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HPV-DNA, vascular space invasion, and their impact on the clinical outcome in early-stage cervical carcinomas
  1. M. Graflund*,
  2. B. Sorbe*,
  3. S. Sigurdardóttir and
  4. M. Karlsson
  1. * Department of Gynecological Oncology, Örebro University Hospital, Örebro, Sweden
  2. Department of Pathology, Örebro University Hospital, Örebro, Sweden
  1. Address correspondence and reprint requests to: M. Graflund, MD, PhD, Department of Gynecological Oncology, Örebro University Hospital, SE-701 85 Örebro, Sweden. Email: marianne.graflund{at}


The present study was designed to analyze the relationship of human papillomavirus (HPV)-DNA, microvessel density, and their impact on clinical outcome in early cervical carcinoma. HPV-DNA was evaluated in 171 cases of cervical carcinoma treated from 1965 to 1990. In 110 cases, the analyses could be performed. A polymerase chain reaction technique was used on paraffin-embedded specimens obtained before the start of therapy. HPV-DNA of any type was detected in 78% (86/110) of all evaluable tumors. HPV16 was the predominant type and was detected in 56% (62/110), HPV18 in 8% (9/110), and HPV35 in 21% (23/110). Patients with tumors containing HPV16 or HPV18 were significantly (P = 0.011) younger than patients with tumors not containing either of these two subtypes. Vascular space invasion and lymph node metastases were observed more frequently in tumors expressing HPV16 and HPV18 (P = 0.002, P = 0.047) than in tumors negative for these HPV strains. Tumors containing HPV16 and HPV18 were significantly (P = 0.012) larger and more frequently (P = 0.005) associated with higher FIGO stages. The cancer-specific survival rate was lower for patients with HPV16- and HPV18-positive tumors, but the difference was not statistically significant. The microvessel density was a non-significant prognostic factor. The overall 5-year survival rate of the complete series was 91%. It was concluded that HPV-DNA was a prognostic factor in early-stage cervical cancer and was associated with the age of the patient, vascular space invasion, lymph node metastases, tumor size, and FIGO stage.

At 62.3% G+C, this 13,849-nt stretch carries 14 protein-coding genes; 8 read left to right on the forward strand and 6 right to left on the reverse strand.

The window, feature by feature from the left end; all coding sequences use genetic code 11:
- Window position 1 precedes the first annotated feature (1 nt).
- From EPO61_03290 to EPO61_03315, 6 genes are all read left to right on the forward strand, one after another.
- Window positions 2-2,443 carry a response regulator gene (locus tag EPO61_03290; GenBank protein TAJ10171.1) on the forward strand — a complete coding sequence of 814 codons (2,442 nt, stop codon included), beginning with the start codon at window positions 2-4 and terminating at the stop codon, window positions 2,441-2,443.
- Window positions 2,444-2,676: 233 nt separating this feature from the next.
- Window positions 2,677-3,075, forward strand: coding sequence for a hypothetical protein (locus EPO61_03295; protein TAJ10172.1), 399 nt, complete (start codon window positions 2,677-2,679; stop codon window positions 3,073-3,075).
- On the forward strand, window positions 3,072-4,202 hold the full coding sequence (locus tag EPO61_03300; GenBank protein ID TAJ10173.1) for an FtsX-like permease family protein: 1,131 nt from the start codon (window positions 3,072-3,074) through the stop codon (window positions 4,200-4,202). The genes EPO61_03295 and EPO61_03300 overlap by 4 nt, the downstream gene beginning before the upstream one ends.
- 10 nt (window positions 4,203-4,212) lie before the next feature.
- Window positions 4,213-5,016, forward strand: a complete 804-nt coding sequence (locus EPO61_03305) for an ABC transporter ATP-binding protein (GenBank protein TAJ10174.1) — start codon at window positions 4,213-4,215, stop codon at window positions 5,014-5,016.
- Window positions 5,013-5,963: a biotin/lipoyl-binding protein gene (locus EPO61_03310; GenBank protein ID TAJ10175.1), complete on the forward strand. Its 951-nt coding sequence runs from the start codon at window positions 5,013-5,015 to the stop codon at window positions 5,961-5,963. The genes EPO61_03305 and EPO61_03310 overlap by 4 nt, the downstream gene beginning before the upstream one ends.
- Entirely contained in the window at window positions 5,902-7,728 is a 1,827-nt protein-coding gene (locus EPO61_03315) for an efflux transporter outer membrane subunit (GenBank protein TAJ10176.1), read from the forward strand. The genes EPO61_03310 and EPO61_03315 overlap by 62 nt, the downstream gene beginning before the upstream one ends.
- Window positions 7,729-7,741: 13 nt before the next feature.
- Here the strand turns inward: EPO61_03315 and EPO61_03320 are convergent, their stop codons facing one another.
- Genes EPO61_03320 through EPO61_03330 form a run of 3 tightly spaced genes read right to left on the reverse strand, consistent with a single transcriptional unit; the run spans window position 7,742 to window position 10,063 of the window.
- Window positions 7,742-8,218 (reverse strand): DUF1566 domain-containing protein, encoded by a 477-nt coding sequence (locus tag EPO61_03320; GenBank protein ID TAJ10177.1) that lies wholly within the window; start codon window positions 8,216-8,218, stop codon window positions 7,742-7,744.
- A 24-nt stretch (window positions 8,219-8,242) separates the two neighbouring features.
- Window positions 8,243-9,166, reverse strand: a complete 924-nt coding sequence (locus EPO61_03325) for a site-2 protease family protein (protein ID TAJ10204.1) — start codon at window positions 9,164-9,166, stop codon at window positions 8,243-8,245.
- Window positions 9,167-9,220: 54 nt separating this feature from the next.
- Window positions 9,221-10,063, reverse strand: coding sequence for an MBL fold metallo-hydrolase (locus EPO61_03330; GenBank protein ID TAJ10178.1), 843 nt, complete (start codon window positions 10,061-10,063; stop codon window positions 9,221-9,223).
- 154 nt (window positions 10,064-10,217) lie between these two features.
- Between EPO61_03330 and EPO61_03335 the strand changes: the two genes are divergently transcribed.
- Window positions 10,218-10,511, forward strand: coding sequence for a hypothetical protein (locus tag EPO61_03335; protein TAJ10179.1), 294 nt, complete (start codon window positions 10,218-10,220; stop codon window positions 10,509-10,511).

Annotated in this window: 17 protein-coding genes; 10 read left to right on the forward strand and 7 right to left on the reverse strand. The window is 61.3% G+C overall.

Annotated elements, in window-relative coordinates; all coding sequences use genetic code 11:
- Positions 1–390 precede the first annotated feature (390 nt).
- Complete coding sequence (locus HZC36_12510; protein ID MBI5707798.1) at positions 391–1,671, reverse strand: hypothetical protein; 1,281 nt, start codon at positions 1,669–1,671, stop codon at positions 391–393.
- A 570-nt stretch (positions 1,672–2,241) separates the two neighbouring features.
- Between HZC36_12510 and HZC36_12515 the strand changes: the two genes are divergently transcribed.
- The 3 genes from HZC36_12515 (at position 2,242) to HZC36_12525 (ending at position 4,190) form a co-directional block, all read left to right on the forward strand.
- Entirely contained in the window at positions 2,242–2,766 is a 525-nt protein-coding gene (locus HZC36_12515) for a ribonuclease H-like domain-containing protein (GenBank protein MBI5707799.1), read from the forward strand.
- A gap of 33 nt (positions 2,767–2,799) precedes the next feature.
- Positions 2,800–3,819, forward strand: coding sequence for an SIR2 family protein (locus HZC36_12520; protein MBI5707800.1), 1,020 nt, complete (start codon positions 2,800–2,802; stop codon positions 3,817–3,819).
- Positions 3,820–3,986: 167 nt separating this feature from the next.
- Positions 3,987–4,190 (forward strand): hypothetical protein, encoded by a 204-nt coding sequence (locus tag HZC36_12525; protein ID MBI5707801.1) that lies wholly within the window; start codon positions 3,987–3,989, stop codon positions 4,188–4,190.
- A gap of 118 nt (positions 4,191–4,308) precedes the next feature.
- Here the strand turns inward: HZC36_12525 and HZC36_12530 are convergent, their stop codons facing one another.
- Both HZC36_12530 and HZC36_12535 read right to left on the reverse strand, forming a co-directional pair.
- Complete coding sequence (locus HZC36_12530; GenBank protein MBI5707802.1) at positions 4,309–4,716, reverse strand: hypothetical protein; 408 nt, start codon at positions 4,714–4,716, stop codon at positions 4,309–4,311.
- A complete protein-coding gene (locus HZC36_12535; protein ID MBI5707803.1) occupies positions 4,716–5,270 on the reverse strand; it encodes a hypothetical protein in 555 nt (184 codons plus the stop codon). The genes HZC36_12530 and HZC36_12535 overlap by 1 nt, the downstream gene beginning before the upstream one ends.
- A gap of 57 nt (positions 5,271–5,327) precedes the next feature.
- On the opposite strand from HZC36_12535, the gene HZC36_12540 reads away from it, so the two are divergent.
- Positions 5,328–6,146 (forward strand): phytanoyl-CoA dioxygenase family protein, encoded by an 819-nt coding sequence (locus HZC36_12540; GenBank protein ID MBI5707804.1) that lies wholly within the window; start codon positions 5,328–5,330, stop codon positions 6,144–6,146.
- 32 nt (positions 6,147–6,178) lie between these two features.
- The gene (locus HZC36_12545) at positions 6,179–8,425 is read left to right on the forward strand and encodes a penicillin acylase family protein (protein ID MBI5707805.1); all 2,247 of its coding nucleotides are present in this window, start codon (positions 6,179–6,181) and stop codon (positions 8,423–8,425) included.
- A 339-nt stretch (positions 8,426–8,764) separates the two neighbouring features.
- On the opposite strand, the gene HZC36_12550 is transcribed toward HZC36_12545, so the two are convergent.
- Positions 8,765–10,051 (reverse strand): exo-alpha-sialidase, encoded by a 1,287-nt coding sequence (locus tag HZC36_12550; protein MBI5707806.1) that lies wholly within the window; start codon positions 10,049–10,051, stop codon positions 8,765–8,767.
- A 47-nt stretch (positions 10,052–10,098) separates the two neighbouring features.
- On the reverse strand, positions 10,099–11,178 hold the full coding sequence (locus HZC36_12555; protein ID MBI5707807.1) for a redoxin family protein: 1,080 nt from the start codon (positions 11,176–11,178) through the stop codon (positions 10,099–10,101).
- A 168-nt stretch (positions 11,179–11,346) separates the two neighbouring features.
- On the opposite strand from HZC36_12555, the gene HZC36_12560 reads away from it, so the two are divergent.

• cervical cancer
  • HPV
  • prognostic factors
  • vascular space invasion

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